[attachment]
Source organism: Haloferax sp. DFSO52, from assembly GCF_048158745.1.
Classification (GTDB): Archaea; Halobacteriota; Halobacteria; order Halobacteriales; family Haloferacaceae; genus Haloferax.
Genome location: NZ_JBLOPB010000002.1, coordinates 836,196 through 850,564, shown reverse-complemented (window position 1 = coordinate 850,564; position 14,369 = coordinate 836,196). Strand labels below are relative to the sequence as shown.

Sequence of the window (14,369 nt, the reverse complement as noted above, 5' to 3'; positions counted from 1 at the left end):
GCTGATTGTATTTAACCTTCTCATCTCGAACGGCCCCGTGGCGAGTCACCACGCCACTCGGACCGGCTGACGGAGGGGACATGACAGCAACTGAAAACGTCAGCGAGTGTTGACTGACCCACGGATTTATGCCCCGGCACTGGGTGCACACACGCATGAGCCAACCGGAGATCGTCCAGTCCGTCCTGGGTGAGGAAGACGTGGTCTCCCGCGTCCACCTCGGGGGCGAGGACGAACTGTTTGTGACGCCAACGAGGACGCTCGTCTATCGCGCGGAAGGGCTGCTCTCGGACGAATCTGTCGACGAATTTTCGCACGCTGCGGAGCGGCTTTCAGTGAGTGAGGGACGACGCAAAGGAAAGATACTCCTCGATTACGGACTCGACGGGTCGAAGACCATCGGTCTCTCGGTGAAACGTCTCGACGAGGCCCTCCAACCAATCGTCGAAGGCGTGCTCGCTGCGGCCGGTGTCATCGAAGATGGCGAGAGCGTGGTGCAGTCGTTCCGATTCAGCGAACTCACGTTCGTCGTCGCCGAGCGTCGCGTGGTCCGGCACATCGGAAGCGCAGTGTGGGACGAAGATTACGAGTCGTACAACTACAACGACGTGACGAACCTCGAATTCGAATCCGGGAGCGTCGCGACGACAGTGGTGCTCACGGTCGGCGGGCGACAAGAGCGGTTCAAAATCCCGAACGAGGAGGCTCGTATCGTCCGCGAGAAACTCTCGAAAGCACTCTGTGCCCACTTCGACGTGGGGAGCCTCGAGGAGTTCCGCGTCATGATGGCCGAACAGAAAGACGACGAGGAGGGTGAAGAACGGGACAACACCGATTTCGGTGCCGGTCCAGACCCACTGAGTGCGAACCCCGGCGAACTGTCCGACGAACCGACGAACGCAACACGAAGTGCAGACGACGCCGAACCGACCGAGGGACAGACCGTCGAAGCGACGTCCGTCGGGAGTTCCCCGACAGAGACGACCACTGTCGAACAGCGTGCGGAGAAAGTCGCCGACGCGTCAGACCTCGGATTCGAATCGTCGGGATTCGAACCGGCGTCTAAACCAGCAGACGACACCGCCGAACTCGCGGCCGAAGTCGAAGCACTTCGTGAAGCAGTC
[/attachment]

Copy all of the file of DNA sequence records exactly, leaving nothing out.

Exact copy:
Source organism: Haloferax sp. DFSO52, from assembly GCF_048158745.1.
Classification (GTDB): Archaea; Halobacteriota; Halobacteria; order Halobacteriales; family Haloferacaceae; genus Haloferax.
Genome location: NZ_JBLOPB010000002.1, coordinates 836,196 through 850,564, shown reverse-complemented (window position 1 = coordinate 850,564; position 14,369 = coordinate 836,196). Strand labels below are relative to the sequence as shown.

Sequence of the window (14,369 nt, the reverse complement as noted above, 5' to 3'; positions counted from 1 at the left end):
GCTGATTGTATTTAACCTTCTCATCTCGAACGGCCCCGTGGCGAGTCACCACGCCACTCGGACCGGCTGACGGAGGGGACATGACAGCAACTGAAAACGTCAGCGAGTGTTGACTGACCCACGGATTTATGCCCCGGCACTGGGTGCACACACGCATGAGCCAACCGGAGATCGTCCAGTCCGTCCTGGGTGAGGAAGACGTGGTCTCCCGCGTCCACCTCGGGGGCGAGGACGAACTGTTTGTGACGCCAACGAGGACGCTCGTCTATCGCGCGGAAGGGCTGCTCTCGGACGAATCTGTCGACGAATTTTCGCACGCTGCGGAGCGGCTTTCAGTGAGTGAGGGACGACGCAAAGGAAAGATACTCCTCGATTACGGACTCGACGGGTCGAAGACCATCGGTCTCTCGGTGAAACGTCTCGACGAGGCCCTCCAACCAATCGTCGAAGGCGTGCTCGCTGCGGCCGGTGTCATCGAAGATGGCGAGAGCGTGGTGCAGTCGTTCCGATTCAGCGAACTCACGTTCGTCGTCGCCGAGCGTCGCGTGGTCCGGCACATCGGAAGCGCAGTGTGGGACGAAGATTACGAGTCGTACAACTACAACGACGTGACGAACCTCGAATTCGAATCCGGGAGCGTCGCGACGACAGTGGTGCTCACGGTCGGCGGGCGACAAGAGCGGTTCAAAATCCCGAACGAGGAGGCTCGTATCGTCCGCGAGAAACTCTCGAAAGCACTCTGTGCCCACTTCGACGTGGGGAGCCTCGAGGAGTTCCGCGTCATGATGGCCGAACAGAAAGACGACGAGGAGGGTGAAGAACGGGACAACACCGATTTCGGTGCCGGTCCAGACCCACTGAGTGCGAACCCCGGCGAACTGTCCGACGAACCGACGAACGCAACACGAAGTGCAGACGACGCCGAACCGACCGAGGGACAGACCGTCGAAGCGACGTCCGTCGGGAGTTCCCCGACAGAGACGACCACTGTCGAACAGCGTGCGGAGAAAGTCGCCGACGCGTCAGACCTCGGATTCGAATCGTCGGGATTCGAACCGGCGTCTAAACCAGCAGACGACACCGCCGAACTCGCGGCCGAAGTCGAAGCACTTCGTGAAGCAGTC